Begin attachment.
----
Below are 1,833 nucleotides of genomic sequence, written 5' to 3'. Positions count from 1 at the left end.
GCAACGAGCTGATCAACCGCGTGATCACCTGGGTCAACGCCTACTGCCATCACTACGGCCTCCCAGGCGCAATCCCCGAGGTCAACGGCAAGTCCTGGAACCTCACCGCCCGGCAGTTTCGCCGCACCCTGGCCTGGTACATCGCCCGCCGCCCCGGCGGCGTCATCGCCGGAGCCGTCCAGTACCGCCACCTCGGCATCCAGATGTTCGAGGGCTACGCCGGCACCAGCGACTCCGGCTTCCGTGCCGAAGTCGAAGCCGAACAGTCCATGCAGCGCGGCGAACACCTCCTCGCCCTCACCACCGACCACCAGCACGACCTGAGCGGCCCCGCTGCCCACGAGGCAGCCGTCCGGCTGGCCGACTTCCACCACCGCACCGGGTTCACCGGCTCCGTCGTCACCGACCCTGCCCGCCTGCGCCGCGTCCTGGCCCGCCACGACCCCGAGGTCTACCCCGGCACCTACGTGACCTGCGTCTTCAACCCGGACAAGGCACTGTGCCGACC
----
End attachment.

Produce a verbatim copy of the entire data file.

Below are 1,833 nucleotides of genomic sequence, written 5' to 3'. Positions count from 1 at the left end.
GCAACGAGCTGATCAACCGCGTGATCACCTGGGTCAACGCCTACTGCCATCACTACGGCCTCCCAGGCGCAATCCCCGAGGTCAACGGCAAGTCCTGGAACCTCACCGCCCGGCAGTTTCGCCGCACCCTGGCCTGGTACATCGCCCGCCGCCCCGGCGGCGTCATCGCCGGAGCCGTCCAGTACCGCCACCTCGGCATCCAGATGTTCGAGGGCTACGCCGGCACCAGCGACTCCGGCTTCCGTGCCGAAGTCGAAGCCGAACAGTCCATGCAGCGCGGCGAACACCTCCTCGCCCTCACCACCGACCACCAGCACGACCTGAGCGGCCCCGCTGCCCACGAGGCAGCCGTCCGGCTGGCCGACTTCCACCACCGCACCGGGTTCACCGGCTCCGTCGTCACCGACCCTGCCCGCCTGCGCCGCGTCCTGGCCCGCCACGACCCCGAGGTCTACCCCGGCACCTACGTGACCTGCGTCTTCAACCCGGACAAGGCACTGTGCCGACC